Private autopsy shows deputies shot Andrew Brown Jr. 5 times
ELIZABETH CITY, N.C. Lawyers for the family of Andrew Brown Jr., who was shot and killed by sheriff’s deputies in coastal North Carolina last week, said on Tuesday that a private autopsy paid for by Mr. Brown’s family showed that he was hit by five bullets and killed by a shot to the back of the head.
The results of the autopsy, which the lawyers described in a news conference, came as the F.B.I. announced that it was opening a civil rights investigation into the April 21 shooting, and as Gov. Roy Cooper called for a special prosecutor to take over a case that currently rests with the local district attorney.
It also came amid simmering tension in Elizabeth City, a majority-Black city of about 18,000 people. Residents have been peacefully protesting in the streets since the death of Mr. Brown, who was Black, demanding that body camera footage from the shooting be released to the public. On Tuesday, the city and surrounding Pasquotank County, both already under self-imposed states of emergency, established curfews from 8 p.m. to 6 a.m.
A hearing on whether to release the body camera footage was scheduled for Wednesday morning. The judge hearing the petition, filed by the sheriff’s office, was also expected to consider a separate petition requesting the release of the videos filed by a group of news media outlets, including The New York Times.
Members of Mr. Brown’s family, plus one of the family’s lawyers, were shown 20 seconds of footage on Monday. On Tuesday, lawyers for the family, including Ben Crump, who has represented the families of George Floyd and several other people killed by the police, continued to express anger that they were shown only a snippet of what must have transpired, saying that Mr. Brown had been subject to an “execution.”
Mr. Crump also on Tuesday used the shooting to argue that the culture of American policing remains deeply flawed. He tweeted video footage of a Pasquotank County Sheriff’s Office truck driving down a residential street with deputies sitting in the back, dressed in tactical gear. Mr. Crump referred to it as “the militarized police force rushing to kill Andrew Brown,” adding, “This has become a constant sight across America, the evolution of policing that’s now terrorizing communities of color!”
The video was obtained by WAVY, a Virginia-based television station, through a public records request and shows the truck arriving at a home, followed by shouting and orders to “Get your hands up.”
Deputies from the Pasquotank County Sheriff’s Office fired several times at Mr. Brown after arriving at his house to serve drug warrants. Seven deputies were placed on administrative leave after the killing. Chantel Cherry-Lassiter, a lawyer for the family who watched the 20-second video with them on Monday, said the footage showed Mr. Brown sitting inside his car, hands “firmly on the wheel,” when deputies began shooting.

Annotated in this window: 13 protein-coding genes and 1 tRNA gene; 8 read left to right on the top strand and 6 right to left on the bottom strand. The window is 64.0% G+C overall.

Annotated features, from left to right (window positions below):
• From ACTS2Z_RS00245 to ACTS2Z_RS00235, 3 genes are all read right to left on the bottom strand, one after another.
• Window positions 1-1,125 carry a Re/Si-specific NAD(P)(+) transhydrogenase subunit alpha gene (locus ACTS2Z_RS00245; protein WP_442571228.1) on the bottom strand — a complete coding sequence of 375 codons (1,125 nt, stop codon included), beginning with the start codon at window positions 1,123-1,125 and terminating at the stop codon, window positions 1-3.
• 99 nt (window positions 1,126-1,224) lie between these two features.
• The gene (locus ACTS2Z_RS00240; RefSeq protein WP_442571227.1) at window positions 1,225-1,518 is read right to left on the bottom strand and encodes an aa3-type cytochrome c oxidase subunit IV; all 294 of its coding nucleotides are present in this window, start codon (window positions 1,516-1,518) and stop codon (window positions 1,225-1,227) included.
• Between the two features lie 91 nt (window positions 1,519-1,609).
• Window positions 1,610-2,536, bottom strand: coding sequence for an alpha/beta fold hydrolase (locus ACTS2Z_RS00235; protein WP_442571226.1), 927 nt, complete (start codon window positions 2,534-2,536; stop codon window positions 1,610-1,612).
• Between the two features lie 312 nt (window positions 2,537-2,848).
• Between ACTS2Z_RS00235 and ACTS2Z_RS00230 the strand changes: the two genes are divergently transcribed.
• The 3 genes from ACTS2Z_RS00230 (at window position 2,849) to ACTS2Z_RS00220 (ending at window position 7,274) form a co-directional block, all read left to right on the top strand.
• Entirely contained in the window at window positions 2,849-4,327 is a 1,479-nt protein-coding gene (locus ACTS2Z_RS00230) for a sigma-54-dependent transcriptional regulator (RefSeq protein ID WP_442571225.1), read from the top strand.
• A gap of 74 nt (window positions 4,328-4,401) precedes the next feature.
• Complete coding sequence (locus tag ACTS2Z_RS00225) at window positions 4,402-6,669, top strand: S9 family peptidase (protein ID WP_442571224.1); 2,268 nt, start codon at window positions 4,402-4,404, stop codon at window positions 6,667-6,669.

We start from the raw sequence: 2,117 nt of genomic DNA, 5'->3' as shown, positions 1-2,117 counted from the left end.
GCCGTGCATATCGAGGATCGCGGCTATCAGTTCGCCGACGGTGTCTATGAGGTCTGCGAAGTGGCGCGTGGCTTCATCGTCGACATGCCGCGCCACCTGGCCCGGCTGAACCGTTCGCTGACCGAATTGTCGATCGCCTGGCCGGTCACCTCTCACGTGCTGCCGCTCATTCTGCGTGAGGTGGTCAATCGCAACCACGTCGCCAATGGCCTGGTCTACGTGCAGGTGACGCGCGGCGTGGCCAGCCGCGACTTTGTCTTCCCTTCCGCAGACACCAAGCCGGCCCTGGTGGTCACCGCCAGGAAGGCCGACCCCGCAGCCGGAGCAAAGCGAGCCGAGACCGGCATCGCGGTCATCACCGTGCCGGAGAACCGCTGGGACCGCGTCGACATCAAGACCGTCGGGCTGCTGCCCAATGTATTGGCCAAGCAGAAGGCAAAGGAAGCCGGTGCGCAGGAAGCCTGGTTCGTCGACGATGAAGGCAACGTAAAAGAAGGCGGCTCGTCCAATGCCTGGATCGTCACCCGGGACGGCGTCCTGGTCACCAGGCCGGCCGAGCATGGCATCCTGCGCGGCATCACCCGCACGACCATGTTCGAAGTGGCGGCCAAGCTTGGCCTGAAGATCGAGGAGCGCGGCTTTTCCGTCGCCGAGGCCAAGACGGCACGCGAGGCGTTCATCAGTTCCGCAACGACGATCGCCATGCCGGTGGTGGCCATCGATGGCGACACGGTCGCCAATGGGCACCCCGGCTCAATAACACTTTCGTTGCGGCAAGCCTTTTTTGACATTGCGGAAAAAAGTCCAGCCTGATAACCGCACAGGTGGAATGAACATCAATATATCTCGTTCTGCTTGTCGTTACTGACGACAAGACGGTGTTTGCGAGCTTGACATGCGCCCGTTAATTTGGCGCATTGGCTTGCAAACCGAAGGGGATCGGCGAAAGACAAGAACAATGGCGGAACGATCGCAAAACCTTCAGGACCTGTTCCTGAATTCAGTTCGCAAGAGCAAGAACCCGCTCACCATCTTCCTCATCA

The shooting continued, she said, as Mr. Brown drove away from the deputies. Lawyers for the family have asserted that Mr. Brown, 42, was unarmed at the time.
The Sheriff’s Office filed a petition in state court late Monday asking that the footage be released to Mr. Brown’s adult son, Khalil Ferebee, after mounting pressure from a range of officials, including Mr. Cooper and the Elizabeth City Council, that it be made public. Under state law, only a judge can authorize the release of body camera footage.
Sheriff Tommy Wooten II, who has faced calls to resign from the local N.A.A.C.P., has said that he supports the release of the footage as long as it would not jeopardize the investigation into the shooting by the North Carolina State Bureau of Investigation.
The findings of an official government autopsy have also not been publicly released. But during the news conference on Tuesday, Wayne Kendall, one of the lawyers for the family, said the independent pathologist’s finding that Mr. Brown was shot in the back of the head supported the lawyers’ contention that Mr. Brown had been shot while fleeing the scene.
“This, in fact, was a fatal wound to the back of Mr. Brown’s head as he was leaving the site, trying to evade being shot at by these particular law enforcement officers who we believe did nothing but a straight-up execution,” Mr. Kendall said.
The F.B.I.’s civil rights investigation was opened by the agency’s Charlotte field office, which will work with federal prosecutors and the civil rights division of the Justice Department, according to a statement.
Mr. Cooper, in a tweet, said the appointment of a special prosecutor would “help assure the community and Mr. Brown’s family that a decision on pursuing criminal charges is conducted without bias.”
Mr. Cooper said his position reflected the recommendation, made in a recent task force report on criminal justice reform, to appoint a special prosecutor to handle all police use-of-force cases.